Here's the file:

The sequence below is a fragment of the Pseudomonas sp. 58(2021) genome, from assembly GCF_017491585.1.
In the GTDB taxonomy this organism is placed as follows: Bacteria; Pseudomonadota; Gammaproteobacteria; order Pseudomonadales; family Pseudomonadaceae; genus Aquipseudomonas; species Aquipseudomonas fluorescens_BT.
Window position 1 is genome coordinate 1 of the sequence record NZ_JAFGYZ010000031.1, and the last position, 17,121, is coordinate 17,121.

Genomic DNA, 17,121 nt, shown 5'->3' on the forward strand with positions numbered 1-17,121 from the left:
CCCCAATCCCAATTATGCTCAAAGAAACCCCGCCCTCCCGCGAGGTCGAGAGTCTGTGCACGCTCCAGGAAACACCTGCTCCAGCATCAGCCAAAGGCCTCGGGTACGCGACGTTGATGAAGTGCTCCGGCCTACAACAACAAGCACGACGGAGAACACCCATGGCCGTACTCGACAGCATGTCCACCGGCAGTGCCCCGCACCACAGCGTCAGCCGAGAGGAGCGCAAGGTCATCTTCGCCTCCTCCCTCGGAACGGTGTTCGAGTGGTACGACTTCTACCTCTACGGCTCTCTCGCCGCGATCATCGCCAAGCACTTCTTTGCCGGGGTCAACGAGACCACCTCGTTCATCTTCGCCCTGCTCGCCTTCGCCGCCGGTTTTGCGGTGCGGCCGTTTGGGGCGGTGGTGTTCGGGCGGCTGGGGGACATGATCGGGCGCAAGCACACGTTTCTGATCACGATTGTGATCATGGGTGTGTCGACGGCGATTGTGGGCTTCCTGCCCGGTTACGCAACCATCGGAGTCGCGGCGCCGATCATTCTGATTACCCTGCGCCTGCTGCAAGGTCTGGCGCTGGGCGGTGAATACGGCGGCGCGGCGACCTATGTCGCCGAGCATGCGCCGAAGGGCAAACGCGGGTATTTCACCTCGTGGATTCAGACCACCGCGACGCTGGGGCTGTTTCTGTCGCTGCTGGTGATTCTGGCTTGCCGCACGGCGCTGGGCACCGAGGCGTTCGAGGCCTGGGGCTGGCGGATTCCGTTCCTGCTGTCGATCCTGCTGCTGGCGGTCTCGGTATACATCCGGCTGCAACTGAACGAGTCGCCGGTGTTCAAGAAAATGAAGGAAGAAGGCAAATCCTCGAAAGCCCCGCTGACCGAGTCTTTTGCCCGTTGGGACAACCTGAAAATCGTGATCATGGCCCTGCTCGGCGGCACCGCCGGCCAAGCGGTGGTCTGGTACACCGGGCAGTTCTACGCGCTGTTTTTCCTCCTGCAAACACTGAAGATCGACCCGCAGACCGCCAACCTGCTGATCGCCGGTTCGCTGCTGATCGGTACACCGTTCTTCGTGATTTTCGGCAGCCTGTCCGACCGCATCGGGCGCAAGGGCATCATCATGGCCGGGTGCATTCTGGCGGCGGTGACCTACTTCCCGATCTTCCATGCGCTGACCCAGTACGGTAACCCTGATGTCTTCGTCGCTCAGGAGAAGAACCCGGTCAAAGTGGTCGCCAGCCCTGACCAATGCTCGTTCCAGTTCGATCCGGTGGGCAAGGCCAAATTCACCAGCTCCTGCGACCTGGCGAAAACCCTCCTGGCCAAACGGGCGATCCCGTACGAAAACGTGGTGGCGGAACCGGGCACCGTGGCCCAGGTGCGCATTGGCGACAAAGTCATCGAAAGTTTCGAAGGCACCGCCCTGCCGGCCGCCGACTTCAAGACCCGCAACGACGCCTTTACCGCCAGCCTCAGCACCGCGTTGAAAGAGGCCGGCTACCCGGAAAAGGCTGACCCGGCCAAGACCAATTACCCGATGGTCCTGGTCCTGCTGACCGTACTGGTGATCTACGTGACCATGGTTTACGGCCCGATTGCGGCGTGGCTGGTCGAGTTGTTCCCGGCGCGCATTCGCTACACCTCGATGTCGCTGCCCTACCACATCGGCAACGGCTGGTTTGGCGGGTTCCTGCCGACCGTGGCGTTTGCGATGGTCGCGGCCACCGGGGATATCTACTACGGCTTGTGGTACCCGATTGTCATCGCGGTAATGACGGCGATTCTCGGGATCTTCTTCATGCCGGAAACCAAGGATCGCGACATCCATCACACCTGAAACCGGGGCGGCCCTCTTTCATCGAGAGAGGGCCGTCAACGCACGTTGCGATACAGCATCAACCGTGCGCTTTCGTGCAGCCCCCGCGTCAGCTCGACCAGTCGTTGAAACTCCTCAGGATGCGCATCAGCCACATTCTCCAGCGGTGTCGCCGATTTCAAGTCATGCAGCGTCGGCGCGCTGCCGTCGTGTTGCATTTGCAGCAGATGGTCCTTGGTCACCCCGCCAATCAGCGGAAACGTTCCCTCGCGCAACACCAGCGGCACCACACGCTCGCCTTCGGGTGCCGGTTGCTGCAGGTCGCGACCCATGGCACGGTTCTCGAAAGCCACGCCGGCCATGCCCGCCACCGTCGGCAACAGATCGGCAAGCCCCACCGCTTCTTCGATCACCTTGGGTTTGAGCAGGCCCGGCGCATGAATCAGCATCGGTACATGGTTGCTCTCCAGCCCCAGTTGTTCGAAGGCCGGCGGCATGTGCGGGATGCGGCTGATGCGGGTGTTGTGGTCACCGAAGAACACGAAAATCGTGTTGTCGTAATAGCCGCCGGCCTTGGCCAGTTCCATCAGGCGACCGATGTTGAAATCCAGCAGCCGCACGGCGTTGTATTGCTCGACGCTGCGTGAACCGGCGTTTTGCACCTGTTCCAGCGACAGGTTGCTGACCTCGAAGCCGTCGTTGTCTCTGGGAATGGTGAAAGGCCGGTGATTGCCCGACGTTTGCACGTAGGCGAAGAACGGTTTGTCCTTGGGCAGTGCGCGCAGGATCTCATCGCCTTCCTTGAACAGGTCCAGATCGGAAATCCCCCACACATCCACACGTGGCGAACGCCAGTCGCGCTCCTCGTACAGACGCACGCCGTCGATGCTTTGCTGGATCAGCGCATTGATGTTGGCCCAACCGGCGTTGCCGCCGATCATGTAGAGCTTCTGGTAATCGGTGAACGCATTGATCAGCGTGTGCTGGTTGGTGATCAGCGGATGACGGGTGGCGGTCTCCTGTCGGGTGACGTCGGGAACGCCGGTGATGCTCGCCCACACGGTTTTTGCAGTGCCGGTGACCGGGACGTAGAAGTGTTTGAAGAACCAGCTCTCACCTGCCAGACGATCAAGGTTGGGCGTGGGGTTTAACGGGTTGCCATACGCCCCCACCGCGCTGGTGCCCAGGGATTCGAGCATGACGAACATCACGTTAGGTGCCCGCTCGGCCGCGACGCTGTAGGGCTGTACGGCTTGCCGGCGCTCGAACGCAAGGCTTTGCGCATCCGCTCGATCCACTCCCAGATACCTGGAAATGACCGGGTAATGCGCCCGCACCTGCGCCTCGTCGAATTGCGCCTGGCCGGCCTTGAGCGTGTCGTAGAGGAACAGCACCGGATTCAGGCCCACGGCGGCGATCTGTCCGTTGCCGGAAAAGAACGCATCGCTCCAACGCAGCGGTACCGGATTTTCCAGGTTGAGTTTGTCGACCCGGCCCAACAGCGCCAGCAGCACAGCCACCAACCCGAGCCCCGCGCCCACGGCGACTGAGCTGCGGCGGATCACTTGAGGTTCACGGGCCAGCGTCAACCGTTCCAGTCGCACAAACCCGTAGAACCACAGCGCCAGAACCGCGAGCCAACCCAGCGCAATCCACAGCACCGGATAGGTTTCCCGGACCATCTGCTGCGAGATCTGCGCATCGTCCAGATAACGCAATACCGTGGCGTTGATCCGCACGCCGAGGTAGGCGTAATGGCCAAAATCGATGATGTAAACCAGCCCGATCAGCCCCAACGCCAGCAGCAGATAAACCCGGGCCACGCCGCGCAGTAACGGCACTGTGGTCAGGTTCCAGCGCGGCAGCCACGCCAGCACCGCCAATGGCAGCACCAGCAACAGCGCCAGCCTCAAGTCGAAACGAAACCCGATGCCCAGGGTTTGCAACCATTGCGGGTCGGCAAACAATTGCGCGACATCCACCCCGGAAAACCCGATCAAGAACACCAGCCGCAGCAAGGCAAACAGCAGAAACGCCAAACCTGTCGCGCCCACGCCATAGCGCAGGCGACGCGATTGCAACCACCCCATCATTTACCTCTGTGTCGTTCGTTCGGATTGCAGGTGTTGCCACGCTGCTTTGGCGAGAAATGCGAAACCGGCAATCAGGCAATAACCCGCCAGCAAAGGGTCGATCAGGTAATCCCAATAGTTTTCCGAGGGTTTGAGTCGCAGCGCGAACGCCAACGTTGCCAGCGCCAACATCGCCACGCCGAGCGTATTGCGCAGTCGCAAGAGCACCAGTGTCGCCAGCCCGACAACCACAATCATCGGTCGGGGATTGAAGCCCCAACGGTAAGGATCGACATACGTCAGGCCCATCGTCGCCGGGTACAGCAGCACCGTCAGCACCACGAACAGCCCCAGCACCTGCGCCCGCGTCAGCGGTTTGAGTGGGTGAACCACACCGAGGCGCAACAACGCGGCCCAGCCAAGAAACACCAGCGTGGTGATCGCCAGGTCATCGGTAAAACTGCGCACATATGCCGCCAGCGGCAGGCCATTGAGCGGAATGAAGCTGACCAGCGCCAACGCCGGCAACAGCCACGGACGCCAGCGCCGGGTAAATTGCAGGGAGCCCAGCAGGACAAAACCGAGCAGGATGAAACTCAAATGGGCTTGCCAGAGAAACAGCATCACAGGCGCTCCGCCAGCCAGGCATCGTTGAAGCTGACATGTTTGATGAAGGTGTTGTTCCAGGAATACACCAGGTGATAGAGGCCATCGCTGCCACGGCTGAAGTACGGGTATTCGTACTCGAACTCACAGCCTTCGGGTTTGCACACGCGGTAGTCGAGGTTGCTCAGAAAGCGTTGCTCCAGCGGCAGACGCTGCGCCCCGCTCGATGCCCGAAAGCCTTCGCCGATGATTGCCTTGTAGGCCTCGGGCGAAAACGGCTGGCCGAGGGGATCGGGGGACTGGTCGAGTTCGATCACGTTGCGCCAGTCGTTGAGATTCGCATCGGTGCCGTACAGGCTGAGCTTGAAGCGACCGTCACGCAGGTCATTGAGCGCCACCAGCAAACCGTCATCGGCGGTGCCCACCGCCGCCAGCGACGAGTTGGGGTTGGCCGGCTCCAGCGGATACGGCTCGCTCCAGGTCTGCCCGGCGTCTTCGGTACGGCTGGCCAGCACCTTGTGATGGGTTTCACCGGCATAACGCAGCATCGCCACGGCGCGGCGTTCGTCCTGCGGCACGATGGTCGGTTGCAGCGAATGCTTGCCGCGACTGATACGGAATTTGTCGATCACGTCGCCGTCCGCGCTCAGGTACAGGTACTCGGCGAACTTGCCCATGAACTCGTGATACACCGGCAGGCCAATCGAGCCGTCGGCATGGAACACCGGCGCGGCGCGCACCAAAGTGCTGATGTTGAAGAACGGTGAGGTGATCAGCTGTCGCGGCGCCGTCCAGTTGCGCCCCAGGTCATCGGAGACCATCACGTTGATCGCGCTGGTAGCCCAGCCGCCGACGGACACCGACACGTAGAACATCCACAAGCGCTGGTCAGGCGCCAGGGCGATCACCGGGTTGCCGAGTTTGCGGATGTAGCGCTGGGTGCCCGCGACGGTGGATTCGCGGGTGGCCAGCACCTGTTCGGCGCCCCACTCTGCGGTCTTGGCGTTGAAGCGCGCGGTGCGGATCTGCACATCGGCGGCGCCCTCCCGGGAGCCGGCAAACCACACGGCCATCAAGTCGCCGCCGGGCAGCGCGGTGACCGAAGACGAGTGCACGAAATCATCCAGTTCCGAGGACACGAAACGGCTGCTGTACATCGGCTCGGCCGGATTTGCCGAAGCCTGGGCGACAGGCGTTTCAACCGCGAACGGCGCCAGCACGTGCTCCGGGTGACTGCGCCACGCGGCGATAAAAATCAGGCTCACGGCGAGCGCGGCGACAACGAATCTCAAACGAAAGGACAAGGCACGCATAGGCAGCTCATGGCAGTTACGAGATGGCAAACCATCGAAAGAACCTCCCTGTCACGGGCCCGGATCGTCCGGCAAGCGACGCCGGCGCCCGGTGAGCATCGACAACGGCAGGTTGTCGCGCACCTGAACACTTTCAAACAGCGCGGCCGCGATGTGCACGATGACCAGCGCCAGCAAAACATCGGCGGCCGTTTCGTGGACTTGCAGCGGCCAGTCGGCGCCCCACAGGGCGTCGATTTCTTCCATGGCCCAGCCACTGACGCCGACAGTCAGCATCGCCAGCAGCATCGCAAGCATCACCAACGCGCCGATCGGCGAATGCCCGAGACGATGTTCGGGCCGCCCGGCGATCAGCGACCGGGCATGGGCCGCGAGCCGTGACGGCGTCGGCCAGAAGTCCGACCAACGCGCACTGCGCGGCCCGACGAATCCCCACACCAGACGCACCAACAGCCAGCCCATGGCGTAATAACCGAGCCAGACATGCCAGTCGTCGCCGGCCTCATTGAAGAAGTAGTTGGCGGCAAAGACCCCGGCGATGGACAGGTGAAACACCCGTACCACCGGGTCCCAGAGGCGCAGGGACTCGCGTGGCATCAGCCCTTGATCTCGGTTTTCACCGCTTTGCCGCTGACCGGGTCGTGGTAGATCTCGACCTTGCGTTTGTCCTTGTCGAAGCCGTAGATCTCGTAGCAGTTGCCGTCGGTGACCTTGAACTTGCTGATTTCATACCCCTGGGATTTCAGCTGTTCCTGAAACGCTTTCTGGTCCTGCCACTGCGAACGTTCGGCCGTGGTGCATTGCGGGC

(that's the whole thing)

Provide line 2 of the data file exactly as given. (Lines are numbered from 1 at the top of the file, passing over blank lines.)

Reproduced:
In the GTDB taxonomy this organism is placed as follows: Bacteria; Pseudomonadota; Gammaproteobacteria; order Pseudomonadales; family Pseudomonadaceae; genus Aquipseudomonas; species Aquipseudomonas fluorescens_BT.